English 281A: Intermediate Expository Writing
Location/Time: MGH 076 (lab): Mon, 9:30 – 11:20; MGH 085 (classroom): Weds, 9:30 – 11:20
Instructor: Lillian Campbell (Call me Lilly)
Office: Padelford B-402
Office Hours: M/W, 8:20-9:20 or by appointment
Class Website: https://canvas.uw.edu/courses/915323
See the full syllabus here: 281_Syllabus.doc
"Genres are not just forms. Genres are forms of life, ways of being. They are frames for social action. They are environments for learning. They are locations within which meaning is constructed. Genres shape the thoughts we form and the communications by which we interact. Genres are the familiar places we go to create intelligible communicative action with each other and the guideposts we use to explore the unfamiliar." —Charles Bazerman
When you sit down to write an essay, how do you know what to say and how to say it? From the indent at the beginning of your paragraph to the careful avoidance of personal pronouns, your previous experiences with the genre of the academic essay inform every choice you make. Even creative of writers rely on typified forms of communication to guide their writing choices. But this course is going to challenge us to think about genres as not just formulaic or a list of writing rules. Instead, we’re going to recognize that genres emerge from communities and out of relationships between individuals. We’re going to identify how genres encode power relationships but also possibilities for change. And we’re going to do that by exploring a range of genres that are relevant to us right now or in the very immediate future – disciplinary genres.
As we read the work of rhetorical genre theorists, you will begin to explore a genre that is circulating within a discipline of interest. Our goal by the end of this quarter will be to compile a class genre guide that brings together each individual’s analysis and research. Designing the guide will require that we decide as a class how our information is organized. Thus, for each section we’ll look at samples to choose categories and make collaborative decisions about the content included (in other words, we will write your “assignment prompts” together). The work on this guide, coupled with our course readings and your independent research will help us explore questions such as: How do texts become actions? How and why do textual conventions develop? and How can we most effectively negotiate between individual purposes and textually-enabled purposes? These are the difficult genre questions but also the exciting ones!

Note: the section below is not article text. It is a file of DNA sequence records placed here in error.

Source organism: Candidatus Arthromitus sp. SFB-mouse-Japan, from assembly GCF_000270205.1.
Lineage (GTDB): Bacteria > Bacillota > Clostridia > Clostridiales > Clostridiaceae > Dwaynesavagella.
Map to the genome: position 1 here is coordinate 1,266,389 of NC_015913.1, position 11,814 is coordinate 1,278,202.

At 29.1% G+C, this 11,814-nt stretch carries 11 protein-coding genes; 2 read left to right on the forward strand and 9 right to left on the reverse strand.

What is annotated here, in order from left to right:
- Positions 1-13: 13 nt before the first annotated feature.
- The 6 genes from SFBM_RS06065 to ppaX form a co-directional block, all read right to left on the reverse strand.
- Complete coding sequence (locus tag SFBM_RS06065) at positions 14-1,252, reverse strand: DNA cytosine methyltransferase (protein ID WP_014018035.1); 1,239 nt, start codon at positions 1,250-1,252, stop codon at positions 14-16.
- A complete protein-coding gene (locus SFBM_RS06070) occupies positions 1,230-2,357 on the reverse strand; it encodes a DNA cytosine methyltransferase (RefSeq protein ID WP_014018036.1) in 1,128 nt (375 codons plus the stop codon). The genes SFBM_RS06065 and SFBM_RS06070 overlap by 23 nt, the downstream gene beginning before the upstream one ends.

The primary goal of this class will be for students to develop awareness of the strategies that successful writers use in different writing contexts. The goals of this course are as follows:
1) Genre Awareness - To produce complex written, oral and/or multimedia work that responds to the contexts and conventions of specific genres.
- You can evaluate the style, tone, and conventions appropriate to particular situations and can assess both the potential for flexibility and the limitations within different genres.
- You demonstrate a sense of purpose when writing a selected genre, showing an understanding of the genre’s social role beyond formulaic conventions
- You demonstrate a clear understanding of audience, and can address and strategically pitch various aspects of the writing (content, structure, evidence, appeals, tone, sentence structure, and word choice) to that audience
- You can articulate and assess the effects of your own and others’ writing choices.
2) Intertextuality: To read, analyze, and synthesize sources from various genres and purposefully incorporate appropriate evidence to generate and support work and communication.
- You understand the types of sources you need to examine and respond to in order to produce effective work within a chosen genre.
- Sources are used in strategic, focused ways (e.g. summarized, cited, applied, challenged, re-contextualized) to support your goals.
- Your writing is “intertextual,” meaning that a "conversation" between multiple kinds of sources is created in support of your goals.
- Your work demonstrates an appropriate method of integrating and documenting sources.
3) Revision: To develop flexible strategies for revising, editing, and proofreading writing.
- You understand that soliciting, offering, and responding to feedback is essential to the process of making substantial and successful revision.
- Your work responds to substantive issues raised by the instructor and your peers to demonstrate substantial and successful revision.
- Errors of grammar, punctuation, and mechanics are proofread and edited so as not to interfere with reading and understanding the work.